JEFFERSONVILLE — The multi-day Beatles music festival Abbey Road On The River has officially been canceled for 2020, according to festival producer Gary Jacob.
The festival, which normally takes place Memorial Day weekend, was postponed until Oct 8-11 due to COVID-19, and organizers had hoped to present a shorter festival with social distancing and safety protocols. Plans are already underway for the 2021 festival, which is scheduled for May 27-31.
Jacob said one of the major factors driving the decision to cancel the festival was the fact that Indiana has not yet started stage five of the reopening plan, which was originally scheduled to being July 4.
When he postponed the event in April, he had hoped that the COVID-19 pandemic would be more under control as the rescheduled event approached, but with COVID-19 raging on in Indiana and across the country, he felt he didn’t have another choice.
“We decided that it was not in anybody’s best interest to wait any longer [to make the decision], and I had the sense customers were getting more uncomfortable with idea of a mass gathering even though we knew we had a plan for the festival with social-distanced seating and safety protocols that was probably going to be quite workable,” Jacob said. “But you can’t tell people today ‘trust me that you’re not going to get COVID-19 at the festival’ — you have to be sure they’re not going to get it.”
Organizers are considering presenting a much smaller one-day music event this year, but they have not made any official decisions yet, Jacob said.
Jeffersonville Mayor Mike Moore said he understands Jacob’s concerns about the festival, and he hopes to see it continue next year as scheduled. He likes the idea of the organizers presenting a smaller concert in Jeffersonville this year.
“I guess this is one of the prices we pay for trying to get through this [pandemic],” he said.
Moore said many Jeffersonville businesses have been struggling since early April, and local businesses will feel the impact of the festival’s cancellation.
“It’s the merchants and businesses in Jeff that thrive with events like this,” he said. “With events like the RiverStage concerts, we do things to try and assist businesses be successful, and obviously Abbey Road On The River is a big draw. It brings people here who have money to spend their dollars in the city and rent a hotel room. It definitely has a domino effect on the local economy — when it’s here, we’re thriving, and with it not here, we feel the pinch of it.”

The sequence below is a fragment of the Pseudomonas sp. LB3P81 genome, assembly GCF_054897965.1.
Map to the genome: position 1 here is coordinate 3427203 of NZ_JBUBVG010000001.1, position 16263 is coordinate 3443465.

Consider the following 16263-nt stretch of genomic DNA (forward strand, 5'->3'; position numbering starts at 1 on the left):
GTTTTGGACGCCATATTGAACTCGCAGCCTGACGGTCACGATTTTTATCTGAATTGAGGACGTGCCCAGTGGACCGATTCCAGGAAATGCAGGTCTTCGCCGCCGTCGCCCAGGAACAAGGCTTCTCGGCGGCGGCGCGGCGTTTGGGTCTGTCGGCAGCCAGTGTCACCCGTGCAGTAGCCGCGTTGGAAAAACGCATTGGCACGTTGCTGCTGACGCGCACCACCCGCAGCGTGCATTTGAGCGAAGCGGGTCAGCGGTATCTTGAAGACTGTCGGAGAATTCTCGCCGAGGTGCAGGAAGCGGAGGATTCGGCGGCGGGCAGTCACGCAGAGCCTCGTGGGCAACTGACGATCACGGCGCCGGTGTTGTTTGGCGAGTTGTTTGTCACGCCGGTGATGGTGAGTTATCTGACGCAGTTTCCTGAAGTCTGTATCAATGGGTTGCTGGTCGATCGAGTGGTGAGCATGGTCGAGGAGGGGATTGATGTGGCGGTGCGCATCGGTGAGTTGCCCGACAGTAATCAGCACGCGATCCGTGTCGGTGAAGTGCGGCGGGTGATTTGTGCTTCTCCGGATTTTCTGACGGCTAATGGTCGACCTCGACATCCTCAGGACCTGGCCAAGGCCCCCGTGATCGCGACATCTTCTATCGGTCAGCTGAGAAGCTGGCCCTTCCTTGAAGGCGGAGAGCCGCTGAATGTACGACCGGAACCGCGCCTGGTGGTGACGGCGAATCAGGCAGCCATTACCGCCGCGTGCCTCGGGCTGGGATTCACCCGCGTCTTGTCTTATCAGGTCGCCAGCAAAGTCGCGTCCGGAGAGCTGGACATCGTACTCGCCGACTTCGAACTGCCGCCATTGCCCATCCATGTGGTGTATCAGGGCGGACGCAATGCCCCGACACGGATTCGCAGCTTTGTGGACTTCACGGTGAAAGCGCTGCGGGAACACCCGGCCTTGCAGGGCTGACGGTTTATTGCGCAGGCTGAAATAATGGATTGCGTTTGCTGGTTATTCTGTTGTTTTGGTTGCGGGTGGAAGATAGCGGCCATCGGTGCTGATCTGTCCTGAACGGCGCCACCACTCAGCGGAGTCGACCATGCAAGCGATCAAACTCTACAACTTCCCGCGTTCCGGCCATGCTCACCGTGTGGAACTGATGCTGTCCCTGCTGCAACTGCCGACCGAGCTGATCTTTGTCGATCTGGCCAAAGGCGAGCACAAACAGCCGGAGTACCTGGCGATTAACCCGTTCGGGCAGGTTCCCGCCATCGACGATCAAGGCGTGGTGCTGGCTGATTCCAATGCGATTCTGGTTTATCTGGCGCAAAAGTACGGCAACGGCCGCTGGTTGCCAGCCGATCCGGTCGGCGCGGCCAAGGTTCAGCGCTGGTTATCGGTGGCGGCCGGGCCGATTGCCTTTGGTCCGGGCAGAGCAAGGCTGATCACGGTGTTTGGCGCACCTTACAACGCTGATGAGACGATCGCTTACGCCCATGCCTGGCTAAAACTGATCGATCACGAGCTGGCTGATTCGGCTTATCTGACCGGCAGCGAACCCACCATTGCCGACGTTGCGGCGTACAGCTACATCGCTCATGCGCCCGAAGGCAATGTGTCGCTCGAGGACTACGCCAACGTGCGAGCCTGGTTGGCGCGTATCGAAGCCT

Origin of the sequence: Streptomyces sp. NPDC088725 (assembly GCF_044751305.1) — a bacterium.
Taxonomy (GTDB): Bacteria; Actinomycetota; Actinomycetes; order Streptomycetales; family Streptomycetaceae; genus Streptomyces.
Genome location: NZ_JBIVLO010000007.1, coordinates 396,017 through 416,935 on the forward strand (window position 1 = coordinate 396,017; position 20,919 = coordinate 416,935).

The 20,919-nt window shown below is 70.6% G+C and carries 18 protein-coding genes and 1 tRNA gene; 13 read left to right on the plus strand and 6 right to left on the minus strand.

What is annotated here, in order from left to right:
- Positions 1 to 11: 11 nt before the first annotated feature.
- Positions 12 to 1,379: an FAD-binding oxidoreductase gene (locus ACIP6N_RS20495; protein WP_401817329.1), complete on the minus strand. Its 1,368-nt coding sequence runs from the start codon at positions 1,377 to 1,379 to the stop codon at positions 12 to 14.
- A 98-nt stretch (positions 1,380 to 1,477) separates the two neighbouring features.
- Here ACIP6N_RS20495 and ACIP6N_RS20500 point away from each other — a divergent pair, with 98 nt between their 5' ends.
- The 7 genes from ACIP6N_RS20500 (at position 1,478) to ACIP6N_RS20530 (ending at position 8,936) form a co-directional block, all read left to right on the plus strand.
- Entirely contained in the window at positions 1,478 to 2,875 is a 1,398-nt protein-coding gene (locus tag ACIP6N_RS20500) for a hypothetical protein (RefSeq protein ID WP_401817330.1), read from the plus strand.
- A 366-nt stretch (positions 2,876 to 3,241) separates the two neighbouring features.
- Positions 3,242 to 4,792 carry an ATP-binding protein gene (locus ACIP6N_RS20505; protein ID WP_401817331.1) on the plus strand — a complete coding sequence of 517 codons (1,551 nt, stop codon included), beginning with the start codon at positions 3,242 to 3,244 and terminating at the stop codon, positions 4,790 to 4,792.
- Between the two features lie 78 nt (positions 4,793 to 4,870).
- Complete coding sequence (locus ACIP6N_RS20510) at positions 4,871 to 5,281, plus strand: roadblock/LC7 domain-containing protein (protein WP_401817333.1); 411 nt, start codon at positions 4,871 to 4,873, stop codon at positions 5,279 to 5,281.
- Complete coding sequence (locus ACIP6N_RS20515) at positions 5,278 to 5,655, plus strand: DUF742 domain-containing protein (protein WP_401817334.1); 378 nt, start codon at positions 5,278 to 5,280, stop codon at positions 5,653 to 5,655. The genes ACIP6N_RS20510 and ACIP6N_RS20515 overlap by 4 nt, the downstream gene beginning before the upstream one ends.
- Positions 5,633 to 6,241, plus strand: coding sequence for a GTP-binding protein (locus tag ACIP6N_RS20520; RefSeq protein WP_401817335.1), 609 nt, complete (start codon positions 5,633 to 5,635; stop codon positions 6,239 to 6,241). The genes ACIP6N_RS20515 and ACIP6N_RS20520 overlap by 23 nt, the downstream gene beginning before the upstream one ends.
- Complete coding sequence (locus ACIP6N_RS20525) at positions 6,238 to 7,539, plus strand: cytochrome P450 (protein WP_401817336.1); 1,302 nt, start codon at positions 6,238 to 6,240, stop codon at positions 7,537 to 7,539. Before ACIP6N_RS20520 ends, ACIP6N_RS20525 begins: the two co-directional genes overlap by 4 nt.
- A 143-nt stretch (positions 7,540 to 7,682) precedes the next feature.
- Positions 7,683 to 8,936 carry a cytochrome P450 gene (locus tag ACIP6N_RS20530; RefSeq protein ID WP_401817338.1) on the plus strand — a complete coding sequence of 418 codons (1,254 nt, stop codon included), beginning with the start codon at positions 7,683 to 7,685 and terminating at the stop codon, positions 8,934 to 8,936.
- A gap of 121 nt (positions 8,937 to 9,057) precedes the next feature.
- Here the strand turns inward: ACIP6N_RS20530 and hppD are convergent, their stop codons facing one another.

Luanne Mattson, assistant director of SoIN Tourism, said Abbey Road On The River has an economic impact of about $1 million a year to the local community, and the event brings many visitors to Southern Indiana’s hotels, shops and restaurants.
“To not have those types of visitors means the hospitality sector, which is already compromised by the pandemic, will take a a bigger hit,” she said. “This pandemic has put everybody in a bit of a quandary, and they’ve had to rethink everything. Of course, we’re disappointed that it’s not going to be here this year, but we understand that they want to make sure that the fans who come to the festival are safe, the bands are safe and the employees are safe.”
Although international acts would not have been able to make it to the festival, Abbey Road On The River bands within the country were planning to perform, according to Jacob. Only half of the food vendors wanted to return to the festival, but organizers were already planning for a smaller festival, he said.
“As recently as a few days ago we were looking at shortening it and chipping at the edges to make it smaller and keep up with the cleaning,” he said. “All of the sponsors were totally on board and still are. We have been in daily contact with the city.”
Organizers are in the process of planning the 2021 festival, which will include bands such as The Zombies, The Fab Four, Peter Asher and The Weeklings.
“If you look at the Abbey Road on the River chatroom [Facebook] group where we really have our most committed customers, the comments are overwhelming with how much support they have given — they’re saying, we’ll be there in May, transfer our tickets, we’re in,” Jacob said. “I’m excited about that part — it’s a question of whether or not the country will be even be ready in May.”